Summerland and the rest of the Okanagan and Similkameen was blanketed by a heavy snowfall last week.
Then after some foggy days, followed by a warm, sunny Sunday, temperatures fell to below freezing.
And somewhere between the snow shovelling and the cooler temperatures, some have asked, “Where did global warming go?”
It’s a short-sighted question, especially since this winter has, for the most part, been incredibly mild.
Temperatures at Summerland’s Festival of Lights in late November were far less cold than in some past years.
Christmas Day was pleasant, with no snow on the ground, and while it snowed on Boxing Day, the snow was gone within the next couple of weeks.
However, the mild winter temperatures did not prove global warming or climate change, just as the heavy snowfall last week did not disprove it.
Climate, which is about long-term patterns, is not the same as weather, which is about conditions during a specific moment.
And climate change, according to the scientific model, does not happen overnight. Our climate will not instantly become hotter than that of the Sahara Desert.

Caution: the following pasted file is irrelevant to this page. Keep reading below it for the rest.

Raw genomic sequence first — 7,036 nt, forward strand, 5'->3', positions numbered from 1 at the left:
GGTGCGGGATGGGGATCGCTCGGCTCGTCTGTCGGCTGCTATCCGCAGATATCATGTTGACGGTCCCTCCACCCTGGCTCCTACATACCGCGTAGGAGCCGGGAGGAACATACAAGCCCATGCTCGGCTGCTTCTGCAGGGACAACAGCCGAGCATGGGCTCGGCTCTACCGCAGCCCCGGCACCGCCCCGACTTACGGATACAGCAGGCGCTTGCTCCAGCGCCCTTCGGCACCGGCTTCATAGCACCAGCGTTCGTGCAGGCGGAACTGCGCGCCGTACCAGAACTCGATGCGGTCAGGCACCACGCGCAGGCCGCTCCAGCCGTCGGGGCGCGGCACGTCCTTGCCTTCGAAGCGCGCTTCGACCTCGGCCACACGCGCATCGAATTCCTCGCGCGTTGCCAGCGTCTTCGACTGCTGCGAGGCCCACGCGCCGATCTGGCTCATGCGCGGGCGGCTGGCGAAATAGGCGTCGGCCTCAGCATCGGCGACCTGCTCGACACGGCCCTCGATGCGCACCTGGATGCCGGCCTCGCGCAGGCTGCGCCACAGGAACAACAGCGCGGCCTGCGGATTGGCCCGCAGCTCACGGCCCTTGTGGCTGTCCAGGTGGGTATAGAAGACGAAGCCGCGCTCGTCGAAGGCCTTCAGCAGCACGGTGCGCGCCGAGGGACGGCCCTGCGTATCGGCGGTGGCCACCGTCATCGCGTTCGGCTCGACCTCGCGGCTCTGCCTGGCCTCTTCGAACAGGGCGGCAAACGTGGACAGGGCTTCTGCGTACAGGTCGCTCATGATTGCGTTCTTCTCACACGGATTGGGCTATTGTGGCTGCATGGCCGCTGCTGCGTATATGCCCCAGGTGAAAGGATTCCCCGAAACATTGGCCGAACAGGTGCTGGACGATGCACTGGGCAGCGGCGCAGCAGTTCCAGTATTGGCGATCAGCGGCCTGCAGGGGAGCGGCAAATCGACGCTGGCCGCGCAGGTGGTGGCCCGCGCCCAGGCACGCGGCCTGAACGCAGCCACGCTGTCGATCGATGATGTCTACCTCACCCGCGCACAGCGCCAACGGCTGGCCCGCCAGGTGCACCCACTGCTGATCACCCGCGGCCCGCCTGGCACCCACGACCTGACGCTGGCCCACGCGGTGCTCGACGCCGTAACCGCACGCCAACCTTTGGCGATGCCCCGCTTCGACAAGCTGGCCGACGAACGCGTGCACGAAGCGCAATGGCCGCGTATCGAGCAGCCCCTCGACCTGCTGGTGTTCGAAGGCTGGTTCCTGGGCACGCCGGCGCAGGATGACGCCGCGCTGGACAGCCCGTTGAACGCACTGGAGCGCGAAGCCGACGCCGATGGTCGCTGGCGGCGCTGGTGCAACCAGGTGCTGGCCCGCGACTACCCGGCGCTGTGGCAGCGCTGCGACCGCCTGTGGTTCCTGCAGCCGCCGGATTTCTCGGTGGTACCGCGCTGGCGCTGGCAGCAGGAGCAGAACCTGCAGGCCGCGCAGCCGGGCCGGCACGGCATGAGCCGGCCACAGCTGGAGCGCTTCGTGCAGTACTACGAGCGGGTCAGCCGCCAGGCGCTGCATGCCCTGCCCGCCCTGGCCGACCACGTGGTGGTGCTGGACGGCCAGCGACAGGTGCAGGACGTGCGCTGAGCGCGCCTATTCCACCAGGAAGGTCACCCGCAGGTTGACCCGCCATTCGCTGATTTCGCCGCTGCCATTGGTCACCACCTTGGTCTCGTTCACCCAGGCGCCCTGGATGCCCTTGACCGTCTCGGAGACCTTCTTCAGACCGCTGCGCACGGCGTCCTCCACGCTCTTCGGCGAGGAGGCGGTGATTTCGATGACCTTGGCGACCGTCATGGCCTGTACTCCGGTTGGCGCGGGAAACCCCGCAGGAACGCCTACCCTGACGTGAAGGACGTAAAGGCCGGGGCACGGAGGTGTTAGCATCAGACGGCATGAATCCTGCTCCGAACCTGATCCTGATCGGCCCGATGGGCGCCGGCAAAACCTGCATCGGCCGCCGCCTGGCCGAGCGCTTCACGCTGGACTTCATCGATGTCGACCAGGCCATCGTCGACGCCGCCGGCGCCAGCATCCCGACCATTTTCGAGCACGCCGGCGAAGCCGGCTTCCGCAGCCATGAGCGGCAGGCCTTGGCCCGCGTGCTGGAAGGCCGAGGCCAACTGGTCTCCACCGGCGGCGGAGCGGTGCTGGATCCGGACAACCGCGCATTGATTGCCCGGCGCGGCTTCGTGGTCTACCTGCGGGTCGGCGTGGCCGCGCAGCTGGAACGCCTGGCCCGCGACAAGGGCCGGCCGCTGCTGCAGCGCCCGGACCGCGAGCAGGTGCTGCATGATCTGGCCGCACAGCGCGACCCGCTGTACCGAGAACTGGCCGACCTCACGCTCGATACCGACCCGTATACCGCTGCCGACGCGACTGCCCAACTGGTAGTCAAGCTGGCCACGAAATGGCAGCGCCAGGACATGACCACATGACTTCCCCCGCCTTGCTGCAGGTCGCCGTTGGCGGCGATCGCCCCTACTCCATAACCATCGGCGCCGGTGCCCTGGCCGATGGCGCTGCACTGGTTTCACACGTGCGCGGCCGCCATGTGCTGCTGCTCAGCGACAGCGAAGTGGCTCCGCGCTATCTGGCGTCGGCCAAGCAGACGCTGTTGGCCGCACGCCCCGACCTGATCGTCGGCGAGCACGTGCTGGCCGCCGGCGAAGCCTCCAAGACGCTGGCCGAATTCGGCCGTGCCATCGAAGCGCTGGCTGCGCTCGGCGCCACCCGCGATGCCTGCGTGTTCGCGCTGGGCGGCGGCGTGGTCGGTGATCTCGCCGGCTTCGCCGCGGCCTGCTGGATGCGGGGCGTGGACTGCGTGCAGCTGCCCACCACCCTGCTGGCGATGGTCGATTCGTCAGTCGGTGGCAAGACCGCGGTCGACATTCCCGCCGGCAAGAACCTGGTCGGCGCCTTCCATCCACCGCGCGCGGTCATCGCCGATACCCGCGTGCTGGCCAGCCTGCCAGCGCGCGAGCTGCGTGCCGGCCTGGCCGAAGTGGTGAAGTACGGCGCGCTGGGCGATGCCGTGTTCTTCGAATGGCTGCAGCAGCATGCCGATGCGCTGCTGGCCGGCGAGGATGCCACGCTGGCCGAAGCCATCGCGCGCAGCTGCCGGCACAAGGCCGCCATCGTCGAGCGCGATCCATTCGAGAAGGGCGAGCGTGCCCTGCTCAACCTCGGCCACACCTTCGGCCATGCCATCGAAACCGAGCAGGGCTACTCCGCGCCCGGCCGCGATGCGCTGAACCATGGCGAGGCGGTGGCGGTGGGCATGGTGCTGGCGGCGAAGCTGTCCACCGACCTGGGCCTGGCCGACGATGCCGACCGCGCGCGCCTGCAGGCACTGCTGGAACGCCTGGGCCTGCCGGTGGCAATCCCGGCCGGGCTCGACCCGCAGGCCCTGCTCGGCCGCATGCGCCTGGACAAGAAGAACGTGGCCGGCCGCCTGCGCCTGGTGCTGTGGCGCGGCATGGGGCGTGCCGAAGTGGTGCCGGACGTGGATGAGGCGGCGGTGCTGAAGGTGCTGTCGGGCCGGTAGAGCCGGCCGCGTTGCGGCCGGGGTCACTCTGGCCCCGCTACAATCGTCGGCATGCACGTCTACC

Instead, the climate change model calls for a smaller temperature change and more unpredictable weather events.
Weather patterns in the Okanagan Valley have changed from past years.
In earlier decades, Okanagan Lake would freeze over from time to time, and there are historical photos showing people driving cars across the frozen surface of the lake.
But the last time the lake froze over was at the end of the 1960s, and in recent years, there has seldom been ice on the surface of the lake.
Over the past two years, British Columbia has experienced devastating spring floods, followed by record-breaking summer wildfire seasons.
These weather patterns need to be viewed in the context of historical averages and changing trends.
To use a heavy snowfall, a cool week in winter or a heat wave in summer to prove or disprove climate change is to misunderstand what climate change means.
To report a typo, email: